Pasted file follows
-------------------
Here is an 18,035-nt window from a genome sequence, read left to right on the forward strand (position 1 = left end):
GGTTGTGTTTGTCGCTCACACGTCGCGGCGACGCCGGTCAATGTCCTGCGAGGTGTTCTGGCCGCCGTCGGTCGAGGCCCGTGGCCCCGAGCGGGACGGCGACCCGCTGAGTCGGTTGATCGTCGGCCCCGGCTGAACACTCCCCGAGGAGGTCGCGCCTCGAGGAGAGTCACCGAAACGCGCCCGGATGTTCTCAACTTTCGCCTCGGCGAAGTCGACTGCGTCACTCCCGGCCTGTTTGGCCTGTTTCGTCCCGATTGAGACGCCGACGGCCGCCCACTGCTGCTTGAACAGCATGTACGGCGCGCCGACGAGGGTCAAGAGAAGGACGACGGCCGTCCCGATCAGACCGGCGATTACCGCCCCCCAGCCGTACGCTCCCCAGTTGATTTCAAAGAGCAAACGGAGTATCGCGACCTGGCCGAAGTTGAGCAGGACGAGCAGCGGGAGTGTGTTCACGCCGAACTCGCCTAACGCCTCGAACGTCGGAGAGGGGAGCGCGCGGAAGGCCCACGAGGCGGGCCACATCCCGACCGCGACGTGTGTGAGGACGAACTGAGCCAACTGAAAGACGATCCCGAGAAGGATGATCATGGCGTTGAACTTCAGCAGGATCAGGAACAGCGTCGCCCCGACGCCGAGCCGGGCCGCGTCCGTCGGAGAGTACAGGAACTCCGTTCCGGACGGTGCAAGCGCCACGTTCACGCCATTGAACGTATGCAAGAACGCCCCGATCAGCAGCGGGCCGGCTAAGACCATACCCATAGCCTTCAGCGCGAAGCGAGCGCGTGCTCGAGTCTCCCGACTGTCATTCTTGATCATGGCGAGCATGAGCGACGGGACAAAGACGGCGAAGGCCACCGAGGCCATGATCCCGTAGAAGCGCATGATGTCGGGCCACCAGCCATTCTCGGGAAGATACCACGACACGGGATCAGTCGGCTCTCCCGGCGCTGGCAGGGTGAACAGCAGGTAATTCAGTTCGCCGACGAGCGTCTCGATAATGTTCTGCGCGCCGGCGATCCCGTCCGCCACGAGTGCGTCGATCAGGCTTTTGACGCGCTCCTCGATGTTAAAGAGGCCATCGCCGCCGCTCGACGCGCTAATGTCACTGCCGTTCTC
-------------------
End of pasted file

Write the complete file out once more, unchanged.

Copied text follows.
Here is an 18,035-nt window from a genome sequence, read left to right on the forward strand (position 1 = left end):
GGTTGTGTTTGTCGCTCACACGTCGCGGCGACGCCGGTCAATGTCCTGCGAGGTGTTCTGGCCGCCGTCGGTCGAGGCCCGTGGCCCCGAGCGGGACGGCGACCCGCTGAGTCGGTTGATCGTCGGCCCCGGCTGAACACTCCCCGAGGAGGTCGCGCCTCGAGGAGAGTCACCGAAACGCGCCCGGATGTTCTCAACTTTCGCCTCGGCGAAGTCGACTGCGTCACTCCCGGCCTGTTTGGCCTGTTTCGTCCCGATTGAGACGCCGACGGCCGCCCACTGCTGCTTGAACAGCATGTACGGCGCGCCGACGAGGGTCAAGAGAAGGACGACGGCCGTCCCGATCAGACCGGCGATTACCGCCCCCCAGCCGTACGCTCCCCAGTTGATTTCAAAGAGCAAACGGAGTATCGCGACCTGGCCGAAGTTGAGCAGGACGAGCAGCGGGAGTGTGTTCACGCCGAACTCGCCTAACGCCTCGAACGTCGGAGAGGGGAGCGCGCGGAAGGCCCACGAGGCGGGCCACATCCCGACCGCGACGTGTGTGAGGACGAACTGAGCCAACTGAAAGACGATCCCGAGAAGGATGATCATGGCGTTGAACTTCAGCAGGATCAGGAACAGCGTCGCCCCGACGCCGAGCCGGGCCGCGTCCGTCGGAGAGTACAGGAACTCCGTTCCGGACGGTGCAAGCGCCACGTTCACGCCATTGAACGTATGCAAGAACGCCCCGATCAGCAGCGGGCCGGCTAAGACCATACCCATAGCCTTCAGCGCGAAGCGAGCGCGTGCTCGAGTCTCCCGACTGTCATTCTTGATCATGGCGAGCATGAGCGACGGGACAAAGACGGCGAAGGCCACCGAGGCCATGATCCCGTAGAAGCGCATGATGTCGGGCCACCAGCCATTCTCGGGAAGATACCACGACACGGGATCAGTCGGCTCTCCCGGCGCTGGCAGGGTGAACAGCAGGTAATTCAGTTCGCCGACGAGCGTCTCGATAATGTTCTGCGCGCCGGCGATCCCGTCCGCCACGAGTGCGTCGATCAGGCTTTTGACGCGCTCCTCGATGTTAAAGAGGCCATCGCCGCCGCTCGACGCGCTAATGTCACTGCCGTTCTC